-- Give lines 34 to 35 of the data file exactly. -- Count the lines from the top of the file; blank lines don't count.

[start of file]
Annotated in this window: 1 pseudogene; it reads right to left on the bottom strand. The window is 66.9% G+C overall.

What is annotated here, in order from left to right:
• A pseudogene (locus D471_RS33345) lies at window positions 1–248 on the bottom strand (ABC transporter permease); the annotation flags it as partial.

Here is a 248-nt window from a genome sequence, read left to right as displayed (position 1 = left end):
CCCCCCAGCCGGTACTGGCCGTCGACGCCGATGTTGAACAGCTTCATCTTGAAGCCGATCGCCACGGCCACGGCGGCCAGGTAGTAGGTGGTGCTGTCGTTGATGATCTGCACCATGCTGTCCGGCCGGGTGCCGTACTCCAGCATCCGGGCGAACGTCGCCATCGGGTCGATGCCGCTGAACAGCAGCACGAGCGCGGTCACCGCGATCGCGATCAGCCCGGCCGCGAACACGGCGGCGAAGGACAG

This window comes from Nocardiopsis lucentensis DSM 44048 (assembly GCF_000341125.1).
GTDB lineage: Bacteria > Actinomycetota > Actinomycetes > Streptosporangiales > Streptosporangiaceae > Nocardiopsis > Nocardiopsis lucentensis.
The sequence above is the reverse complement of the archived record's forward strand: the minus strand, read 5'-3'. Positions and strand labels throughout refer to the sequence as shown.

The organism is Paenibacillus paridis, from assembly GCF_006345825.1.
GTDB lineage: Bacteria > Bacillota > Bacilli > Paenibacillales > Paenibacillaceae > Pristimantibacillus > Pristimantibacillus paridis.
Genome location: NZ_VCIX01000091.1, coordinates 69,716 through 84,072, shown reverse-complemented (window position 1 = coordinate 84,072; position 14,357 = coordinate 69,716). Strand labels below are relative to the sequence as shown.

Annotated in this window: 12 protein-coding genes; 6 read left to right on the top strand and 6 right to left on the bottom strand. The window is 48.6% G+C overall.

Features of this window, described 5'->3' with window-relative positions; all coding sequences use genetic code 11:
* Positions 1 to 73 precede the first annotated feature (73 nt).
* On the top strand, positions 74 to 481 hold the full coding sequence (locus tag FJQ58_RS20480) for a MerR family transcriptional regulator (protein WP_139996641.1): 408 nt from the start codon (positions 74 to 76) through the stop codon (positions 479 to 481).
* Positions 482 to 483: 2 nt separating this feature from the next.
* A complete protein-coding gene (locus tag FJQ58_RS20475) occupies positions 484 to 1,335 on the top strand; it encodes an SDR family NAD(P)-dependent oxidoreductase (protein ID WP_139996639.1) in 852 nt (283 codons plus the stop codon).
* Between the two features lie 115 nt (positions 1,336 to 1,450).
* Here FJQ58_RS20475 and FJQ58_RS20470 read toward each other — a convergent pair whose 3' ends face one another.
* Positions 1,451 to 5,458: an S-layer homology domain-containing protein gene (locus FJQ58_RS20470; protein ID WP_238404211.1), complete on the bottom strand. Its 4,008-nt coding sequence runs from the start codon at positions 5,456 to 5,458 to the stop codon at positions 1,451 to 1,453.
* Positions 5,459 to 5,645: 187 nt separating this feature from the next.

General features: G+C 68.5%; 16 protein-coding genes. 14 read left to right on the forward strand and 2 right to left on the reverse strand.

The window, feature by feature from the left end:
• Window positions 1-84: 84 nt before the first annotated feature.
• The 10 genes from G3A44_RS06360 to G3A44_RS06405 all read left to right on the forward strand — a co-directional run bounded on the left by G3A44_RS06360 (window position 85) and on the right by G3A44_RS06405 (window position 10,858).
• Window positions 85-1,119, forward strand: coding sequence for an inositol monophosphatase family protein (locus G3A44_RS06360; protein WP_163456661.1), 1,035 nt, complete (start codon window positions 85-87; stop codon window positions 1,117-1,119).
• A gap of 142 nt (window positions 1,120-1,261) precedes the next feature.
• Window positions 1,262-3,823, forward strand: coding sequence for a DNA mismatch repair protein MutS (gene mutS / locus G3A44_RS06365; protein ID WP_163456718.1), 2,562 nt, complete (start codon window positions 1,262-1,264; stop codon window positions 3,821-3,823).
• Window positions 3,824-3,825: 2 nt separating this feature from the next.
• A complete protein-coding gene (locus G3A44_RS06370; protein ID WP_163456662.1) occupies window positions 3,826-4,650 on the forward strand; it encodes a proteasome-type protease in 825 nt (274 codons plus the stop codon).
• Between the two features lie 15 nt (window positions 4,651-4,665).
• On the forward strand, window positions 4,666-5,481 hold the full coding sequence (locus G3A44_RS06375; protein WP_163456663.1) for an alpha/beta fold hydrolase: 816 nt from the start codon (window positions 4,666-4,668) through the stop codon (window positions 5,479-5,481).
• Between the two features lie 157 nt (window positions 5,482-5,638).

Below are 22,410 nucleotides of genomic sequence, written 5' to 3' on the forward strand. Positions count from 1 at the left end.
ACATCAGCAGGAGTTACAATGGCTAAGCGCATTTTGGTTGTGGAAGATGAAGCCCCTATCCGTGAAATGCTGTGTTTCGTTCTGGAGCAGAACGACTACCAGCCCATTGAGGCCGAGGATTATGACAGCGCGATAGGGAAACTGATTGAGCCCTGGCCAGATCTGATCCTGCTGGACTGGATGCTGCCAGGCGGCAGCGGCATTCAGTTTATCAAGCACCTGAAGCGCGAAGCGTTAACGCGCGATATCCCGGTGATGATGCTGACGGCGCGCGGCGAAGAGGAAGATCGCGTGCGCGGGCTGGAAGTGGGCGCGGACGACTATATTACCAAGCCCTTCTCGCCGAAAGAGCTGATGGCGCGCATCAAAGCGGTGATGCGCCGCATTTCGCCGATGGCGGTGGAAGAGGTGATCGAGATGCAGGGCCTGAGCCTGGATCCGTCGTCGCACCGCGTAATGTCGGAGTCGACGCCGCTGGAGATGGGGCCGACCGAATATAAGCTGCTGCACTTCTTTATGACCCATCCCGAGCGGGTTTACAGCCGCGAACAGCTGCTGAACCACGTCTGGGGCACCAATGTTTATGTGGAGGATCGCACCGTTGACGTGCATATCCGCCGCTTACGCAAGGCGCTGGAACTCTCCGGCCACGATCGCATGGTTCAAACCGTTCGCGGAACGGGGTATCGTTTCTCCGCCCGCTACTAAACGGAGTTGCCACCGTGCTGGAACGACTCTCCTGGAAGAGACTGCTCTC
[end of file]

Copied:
Below are 22,410 nucleotides of genomic sequence, written 5' to 3' on the forward strand. Positions count from 1 at the left end.
ACATCAGCAGGAGTTACAATGGCTAAGCGCATTTTGGTTGTGGAAGATGAAGCCCCTATCCGTGAAATGCTGTGTTTCGTTCTGGAGCAGAACGACTACCAGCCCATTGAGGCCGAGGATTATGACAGCGCGATAGGGAAACTGATTGAGCCCTGGCCAGATCTGATCCTGCTGGACTGGATGCTGCCAGGCGGCAGCGGCATTCAGTTTATCAAGCACCTGAAGCGCGAAGCGTTAACGCGCGATATCCCGGTGATGATGCTGACGGCGCGCGGCGAAGAGGAAGATCGCGTGCGCGGGCTGGAAGTGGGCGCGGACGACTATATTACCAAGCCCTTCTCGCCGAAAGAGCTGATGGCGCGCATCAAAGCGGTGATGCGCCGCATTTCGCCGATGGCGGTGGAAGAGGTGATCGAGATGCAGGGCCTGAGCCTGGATCCGTCGTCGCACCGCGTAATGTCGGAGTCGACGCCGCTGGAGATGGGGCCGACCGAATATAAGCTGCTGCACTTCTTTATGACCCATCCCGAGCGGGTTTACAGCCGCGAACAGCTGCTGAACCACGTCTGGGGCACCAATGTTTATGTGGAGGATCGCACCGTTGACGTGCATATCCGCCGCTTACGCAAGGCGCTGGAACTCTCCGGCCACGATCGCATGGTTCAAACCGTTCGCGGAACGGGGTATCGTTTCTCCGCCCGCTACTAAACGGAGTTGCCACCGTGCTGGAACGACTCTCCTGGAAGAGACTGCTCTC